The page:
But the extent of Telford’s work raises a question, first put to the archaeological team by Martin Roseveare, our geophysicist: if Telford had the inner bailey levelled flat, where did he put the proceeds, meaning the scraped-up earth and debris? Could the apparently well-preserved medieval ramparts ringing the bailey actually be down to the young Scottish civil engineer, rather than impressed English labour under the whip-hand of William the Conqueror’s henchmen? This is one of the leading questions that a second season of excavation at Shrewsbury Castle hopes to be able to answer, by digging on part of the western rampart known to be already disturbed by former Victorian greenhouses.


There are, however, other at least equally compelling reasons for excavating on this site. The third headline conclusion of the 2019 trench was that there was pre-Conquest activity within the area of the inner bailey. This was demonstrated by a pit, pit 20, containing Stafford-type ware (well known in late pre-Conquest Shrewsbury) and a type of pottery known as TF41a, an import up the Severn from Gloucester, never seen before in Shrewsbury. The question is, what was it doing there?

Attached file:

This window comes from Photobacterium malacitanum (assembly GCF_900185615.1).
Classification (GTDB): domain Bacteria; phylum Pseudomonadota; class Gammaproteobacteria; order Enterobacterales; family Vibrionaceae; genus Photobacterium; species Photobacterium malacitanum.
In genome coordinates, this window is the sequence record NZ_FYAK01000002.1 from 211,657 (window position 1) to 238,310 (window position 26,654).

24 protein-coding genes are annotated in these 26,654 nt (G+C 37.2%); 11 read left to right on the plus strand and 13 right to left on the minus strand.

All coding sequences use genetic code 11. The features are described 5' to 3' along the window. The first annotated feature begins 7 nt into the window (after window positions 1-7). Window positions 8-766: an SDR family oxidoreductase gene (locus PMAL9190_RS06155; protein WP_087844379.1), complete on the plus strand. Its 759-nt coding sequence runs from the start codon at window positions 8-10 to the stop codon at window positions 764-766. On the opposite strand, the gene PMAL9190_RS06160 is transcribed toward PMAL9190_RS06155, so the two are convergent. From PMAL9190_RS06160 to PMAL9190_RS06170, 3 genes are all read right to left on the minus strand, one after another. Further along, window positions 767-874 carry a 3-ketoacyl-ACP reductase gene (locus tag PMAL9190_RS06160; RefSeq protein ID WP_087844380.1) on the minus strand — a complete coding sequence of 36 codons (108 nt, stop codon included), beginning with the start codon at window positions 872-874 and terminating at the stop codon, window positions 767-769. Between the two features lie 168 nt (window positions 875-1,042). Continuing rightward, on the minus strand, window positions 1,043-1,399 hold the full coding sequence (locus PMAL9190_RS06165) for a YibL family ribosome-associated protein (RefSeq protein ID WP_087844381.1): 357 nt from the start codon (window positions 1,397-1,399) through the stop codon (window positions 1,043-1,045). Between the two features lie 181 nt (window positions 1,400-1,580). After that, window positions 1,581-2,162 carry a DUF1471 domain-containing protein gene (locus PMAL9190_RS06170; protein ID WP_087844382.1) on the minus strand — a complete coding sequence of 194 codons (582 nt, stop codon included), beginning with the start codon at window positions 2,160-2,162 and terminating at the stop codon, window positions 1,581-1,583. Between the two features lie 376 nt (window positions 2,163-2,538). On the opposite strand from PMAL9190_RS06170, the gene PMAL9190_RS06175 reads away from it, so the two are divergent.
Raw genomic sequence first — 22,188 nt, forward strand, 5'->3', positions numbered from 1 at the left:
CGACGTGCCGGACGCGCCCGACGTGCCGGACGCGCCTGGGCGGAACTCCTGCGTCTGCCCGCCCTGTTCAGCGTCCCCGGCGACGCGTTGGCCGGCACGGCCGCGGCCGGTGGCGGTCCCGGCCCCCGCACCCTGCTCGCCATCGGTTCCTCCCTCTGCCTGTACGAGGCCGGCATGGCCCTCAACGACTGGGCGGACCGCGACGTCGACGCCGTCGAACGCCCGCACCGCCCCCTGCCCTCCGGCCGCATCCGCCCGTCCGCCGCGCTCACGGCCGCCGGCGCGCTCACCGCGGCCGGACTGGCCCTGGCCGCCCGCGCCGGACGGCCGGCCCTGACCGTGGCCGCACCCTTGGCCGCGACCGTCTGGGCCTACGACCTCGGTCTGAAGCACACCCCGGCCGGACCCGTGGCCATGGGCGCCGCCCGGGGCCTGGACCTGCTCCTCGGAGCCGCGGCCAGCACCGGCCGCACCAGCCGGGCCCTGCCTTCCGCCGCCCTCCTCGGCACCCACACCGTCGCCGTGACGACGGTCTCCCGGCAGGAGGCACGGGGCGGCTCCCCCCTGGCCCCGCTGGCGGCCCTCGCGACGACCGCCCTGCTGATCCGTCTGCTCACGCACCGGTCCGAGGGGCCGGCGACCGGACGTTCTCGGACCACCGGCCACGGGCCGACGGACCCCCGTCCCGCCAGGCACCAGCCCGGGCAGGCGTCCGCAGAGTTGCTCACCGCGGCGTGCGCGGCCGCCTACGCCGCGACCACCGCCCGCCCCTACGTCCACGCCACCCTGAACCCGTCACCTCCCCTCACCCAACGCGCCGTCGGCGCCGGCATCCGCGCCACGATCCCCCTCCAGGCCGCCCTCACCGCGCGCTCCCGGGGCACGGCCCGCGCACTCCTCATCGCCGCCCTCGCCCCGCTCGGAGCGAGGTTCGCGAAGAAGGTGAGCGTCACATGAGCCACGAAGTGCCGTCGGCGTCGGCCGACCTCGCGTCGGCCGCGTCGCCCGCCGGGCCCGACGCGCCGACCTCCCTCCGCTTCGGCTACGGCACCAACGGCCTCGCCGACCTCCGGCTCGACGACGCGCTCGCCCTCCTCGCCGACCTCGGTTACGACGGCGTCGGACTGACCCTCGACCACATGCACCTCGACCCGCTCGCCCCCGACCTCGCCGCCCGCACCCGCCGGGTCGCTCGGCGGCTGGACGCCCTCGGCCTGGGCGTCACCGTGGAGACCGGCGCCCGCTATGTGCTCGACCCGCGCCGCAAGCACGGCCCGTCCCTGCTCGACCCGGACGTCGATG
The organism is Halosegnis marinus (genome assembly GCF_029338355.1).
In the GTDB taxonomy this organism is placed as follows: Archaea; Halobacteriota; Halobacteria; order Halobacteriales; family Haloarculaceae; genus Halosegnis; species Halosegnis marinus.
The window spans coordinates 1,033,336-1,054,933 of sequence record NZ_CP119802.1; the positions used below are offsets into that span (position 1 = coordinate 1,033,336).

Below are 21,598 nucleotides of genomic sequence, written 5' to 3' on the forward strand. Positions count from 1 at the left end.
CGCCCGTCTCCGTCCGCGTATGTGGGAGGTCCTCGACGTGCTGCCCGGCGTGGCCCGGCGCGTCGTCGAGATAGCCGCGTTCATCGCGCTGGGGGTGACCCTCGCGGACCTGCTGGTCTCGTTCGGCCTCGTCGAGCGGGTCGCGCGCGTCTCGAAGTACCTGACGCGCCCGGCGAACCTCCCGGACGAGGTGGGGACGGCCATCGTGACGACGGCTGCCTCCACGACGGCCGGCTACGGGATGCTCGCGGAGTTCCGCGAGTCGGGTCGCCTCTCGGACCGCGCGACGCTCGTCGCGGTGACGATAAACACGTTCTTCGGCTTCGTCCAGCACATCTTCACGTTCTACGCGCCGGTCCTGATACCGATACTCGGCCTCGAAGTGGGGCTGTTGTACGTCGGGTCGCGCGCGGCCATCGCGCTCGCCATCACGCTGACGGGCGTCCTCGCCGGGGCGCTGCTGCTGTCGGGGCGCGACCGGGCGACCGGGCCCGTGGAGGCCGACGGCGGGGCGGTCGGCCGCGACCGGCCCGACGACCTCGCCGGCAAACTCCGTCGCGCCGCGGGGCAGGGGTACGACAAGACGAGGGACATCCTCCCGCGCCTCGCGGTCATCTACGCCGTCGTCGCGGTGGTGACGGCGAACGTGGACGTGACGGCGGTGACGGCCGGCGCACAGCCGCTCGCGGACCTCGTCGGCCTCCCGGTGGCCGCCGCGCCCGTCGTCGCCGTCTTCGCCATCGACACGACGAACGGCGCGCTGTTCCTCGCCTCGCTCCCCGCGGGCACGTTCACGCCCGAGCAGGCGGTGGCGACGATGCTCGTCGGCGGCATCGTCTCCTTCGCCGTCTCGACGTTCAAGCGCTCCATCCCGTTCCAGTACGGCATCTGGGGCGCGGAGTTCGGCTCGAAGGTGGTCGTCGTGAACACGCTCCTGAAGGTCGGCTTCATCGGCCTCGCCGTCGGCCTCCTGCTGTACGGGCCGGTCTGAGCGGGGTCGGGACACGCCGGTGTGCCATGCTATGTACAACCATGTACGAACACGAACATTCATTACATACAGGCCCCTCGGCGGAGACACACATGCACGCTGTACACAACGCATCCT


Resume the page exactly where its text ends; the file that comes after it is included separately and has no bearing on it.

Shrewsbury is one of those castles listed in Domesday along with the destruction it caused to its ‘host’ shire town. Construction of Shrewsbury Castle took out 51 tax-paying tenements, a quarter or a fifth of the total built-up area, to the economic distress of the remaining inhabitants. Many of the destroyed plots will have lined the strategically important Chester to Hereford road that passes through the outer bailey. However, looming over the road and its plots, and the main gate through the pre-Conquest defences, was the hilltop on which the castle would come to be built. And on it, overlooking the gate, most likely on the Victorian greenhouse site, was the Church of St Michael, a church that became the castle chapel, but was listed in Domesday between the entries for two of the town’s pre-Conquest minsters and was served by two priests later in the Middle Ages, when it was a royal peculiar, exempt from episcopal oversight. This need not necessarily all add up to a pre-Conquest church – but the chances are very strong that it does, and that this church, which, overlooking the town defences,  may have had some kind of defensive role, was part of the context of pit 20.